From what others have reported, it seems likely that workaday reports and memos were done on cheap typewriters with monospaced font, while the relatively expensive Selectrics and Executives were used for more polished public documents. Kerry's service records look to be done in good old Courier, so that certainly fits my mental model of what miltary typing from 35 years ago looks like. But if it turns out that some Texas corporation shipped a few used Executives to the local National Guard office so that everyone had access to nifty typewriters, that mental model is irrelevant.
Can CBS please clean this up soon so we can get back to real issues?
You've done some good research, Gary, although Powerline does have a lot of compelling evidence.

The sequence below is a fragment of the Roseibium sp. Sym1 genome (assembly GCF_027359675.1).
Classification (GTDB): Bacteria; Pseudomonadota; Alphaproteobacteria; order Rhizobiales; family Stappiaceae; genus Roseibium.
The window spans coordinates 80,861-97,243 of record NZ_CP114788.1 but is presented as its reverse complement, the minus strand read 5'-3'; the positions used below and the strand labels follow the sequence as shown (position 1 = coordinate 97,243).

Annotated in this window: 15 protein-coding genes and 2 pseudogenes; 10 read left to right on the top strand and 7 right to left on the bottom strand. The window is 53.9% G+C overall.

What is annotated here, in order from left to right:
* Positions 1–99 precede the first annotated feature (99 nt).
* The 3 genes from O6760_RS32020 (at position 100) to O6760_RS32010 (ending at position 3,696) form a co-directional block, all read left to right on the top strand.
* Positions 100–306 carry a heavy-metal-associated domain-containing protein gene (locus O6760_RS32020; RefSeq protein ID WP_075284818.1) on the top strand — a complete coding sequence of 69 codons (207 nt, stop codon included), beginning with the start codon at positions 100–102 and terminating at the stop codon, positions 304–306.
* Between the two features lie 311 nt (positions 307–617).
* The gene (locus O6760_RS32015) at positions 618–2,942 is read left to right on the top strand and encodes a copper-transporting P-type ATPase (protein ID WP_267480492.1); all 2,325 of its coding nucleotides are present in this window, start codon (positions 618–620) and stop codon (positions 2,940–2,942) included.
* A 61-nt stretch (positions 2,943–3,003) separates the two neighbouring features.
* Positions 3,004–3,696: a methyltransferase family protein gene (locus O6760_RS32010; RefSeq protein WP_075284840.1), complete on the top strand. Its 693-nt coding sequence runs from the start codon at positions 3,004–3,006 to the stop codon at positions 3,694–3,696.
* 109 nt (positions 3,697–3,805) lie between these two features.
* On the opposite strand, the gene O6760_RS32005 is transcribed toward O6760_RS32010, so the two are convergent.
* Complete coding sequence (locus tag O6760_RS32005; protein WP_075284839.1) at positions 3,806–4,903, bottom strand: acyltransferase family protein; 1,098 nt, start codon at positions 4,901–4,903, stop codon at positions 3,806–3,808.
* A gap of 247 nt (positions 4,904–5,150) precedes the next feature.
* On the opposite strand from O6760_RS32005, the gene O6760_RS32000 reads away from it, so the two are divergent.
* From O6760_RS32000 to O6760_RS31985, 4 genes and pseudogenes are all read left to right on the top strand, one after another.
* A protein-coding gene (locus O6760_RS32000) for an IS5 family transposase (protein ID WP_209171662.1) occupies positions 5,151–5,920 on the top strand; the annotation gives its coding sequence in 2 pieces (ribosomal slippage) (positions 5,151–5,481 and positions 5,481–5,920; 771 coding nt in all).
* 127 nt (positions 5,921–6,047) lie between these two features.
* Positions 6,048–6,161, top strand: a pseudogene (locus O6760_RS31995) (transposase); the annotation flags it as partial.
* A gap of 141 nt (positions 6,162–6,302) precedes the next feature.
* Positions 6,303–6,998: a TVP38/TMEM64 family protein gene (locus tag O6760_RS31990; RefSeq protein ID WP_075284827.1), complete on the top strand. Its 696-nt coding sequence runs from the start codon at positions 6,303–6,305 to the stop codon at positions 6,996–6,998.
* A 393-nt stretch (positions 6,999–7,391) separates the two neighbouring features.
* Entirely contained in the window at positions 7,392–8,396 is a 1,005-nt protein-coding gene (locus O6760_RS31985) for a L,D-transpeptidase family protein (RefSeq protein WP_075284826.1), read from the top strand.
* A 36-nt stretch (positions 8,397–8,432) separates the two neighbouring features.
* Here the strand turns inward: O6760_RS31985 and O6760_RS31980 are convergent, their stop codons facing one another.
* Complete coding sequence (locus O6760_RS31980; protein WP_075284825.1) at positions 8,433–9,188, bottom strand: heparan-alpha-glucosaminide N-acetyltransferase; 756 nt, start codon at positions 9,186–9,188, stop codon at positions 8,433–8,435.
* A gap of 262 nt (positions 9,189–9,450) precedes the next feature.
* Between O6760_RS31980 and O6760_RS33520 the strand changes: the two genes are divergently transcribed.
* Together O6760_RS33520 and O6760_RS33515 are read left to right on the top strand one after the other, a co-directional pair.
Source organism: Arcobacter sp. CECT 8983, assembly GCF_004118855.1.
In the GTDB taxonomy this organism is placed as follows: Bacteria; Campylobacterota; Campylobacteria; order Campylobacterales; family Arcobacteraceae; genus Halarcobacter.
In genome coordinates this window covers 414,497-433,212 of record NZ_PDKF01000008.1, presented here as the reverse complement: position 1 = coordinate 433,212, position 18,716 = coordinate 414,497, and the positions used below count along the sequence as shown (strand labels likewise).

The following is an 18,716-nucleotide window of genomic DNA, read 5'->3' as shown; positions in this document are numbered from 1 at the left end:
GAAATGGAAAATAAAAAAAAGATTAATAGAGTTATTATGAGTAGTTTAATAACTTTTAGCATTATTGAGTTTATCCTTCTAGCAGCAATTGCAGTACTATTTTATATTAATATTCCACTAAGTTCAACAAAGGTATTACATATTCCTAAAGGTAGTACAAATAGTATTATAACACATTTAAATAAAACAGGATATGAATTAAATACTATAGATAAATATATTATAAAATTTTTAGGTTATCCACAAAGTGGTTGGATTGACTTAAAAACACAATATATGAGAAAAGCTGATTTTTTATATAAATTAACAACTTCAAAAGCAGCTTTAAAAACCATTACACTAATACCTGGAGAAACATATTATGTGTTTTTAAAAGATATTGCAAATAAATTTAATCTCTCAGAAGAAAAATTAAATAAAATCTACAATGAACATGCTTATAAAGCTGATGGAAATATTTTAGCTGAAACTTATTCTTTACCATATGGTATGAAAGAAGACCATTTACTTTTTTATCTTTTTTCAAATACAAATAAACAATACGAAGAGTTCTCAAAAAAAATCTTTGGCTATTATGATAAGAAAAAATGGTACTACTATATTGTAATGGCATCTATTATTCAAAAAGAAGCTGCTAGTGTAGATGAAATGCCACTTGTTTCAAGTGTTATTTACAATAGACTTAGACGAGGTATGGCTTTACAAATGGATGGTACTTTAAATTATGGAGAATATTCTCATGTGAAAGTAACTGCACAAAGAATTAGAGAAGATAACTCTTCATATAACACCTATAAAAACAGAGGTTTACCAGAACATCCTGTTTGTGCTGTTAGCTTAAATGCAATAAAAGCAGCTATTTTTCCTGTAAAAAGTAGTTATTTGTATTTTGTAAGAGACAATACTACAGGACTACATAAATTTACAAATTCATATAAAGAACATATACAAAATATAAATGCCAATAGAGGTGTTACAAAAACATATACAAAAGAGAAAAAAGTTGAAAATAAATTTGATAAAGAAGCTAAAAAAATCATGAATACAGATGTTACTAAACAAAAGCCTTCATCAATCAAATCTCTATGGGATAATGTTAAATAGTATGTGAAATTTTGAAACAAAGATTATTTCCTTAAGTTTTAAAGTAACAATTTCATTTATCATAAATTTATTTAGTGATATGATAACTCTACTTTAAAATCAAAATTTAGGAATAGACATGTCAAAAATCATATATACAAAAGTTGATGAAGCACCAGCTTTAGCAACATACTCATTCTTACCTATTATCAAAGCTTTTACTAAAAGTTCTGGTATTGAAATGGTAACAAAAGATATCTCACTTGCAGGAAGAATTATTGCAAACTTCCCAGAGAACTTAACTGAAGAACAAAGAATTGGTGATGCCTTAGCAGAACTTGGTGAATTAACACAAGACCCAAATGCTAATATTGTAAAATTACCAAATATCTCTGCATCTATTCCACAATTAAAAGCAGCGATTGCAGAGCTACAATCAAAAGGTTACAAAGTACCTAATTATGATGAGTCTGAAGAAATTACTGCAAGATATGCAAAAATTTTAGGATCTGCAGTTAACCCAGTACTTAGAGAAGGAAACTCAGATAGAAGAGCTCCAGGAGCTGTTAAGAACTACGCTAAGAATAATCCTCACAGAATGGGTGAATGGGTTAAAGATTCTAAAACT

1. The difference in the two signatures (from the two different memos shown on that blog) is immense. They don't look at all alike.
2. The later memo (the Sept. 1) looks like it came from a less advanced typewriter. Did he all of a sudden get lazy or switch typewriters?
In any case, I cannot believe that 3 years after Sept. 11 we're arguing over the minutiae of typesetting. I don't care what happened 30+ years ago; I want to know what's going to happen in the next 4 years.
Looks like one of your updates hit on an important point I'd like to enhance. Note that I've personally used these proportional font IBM typewriters back around 1972 so I have specific knowledge of the operations of the machine. But that doesn't matter, the IBMs work like every other typewriter.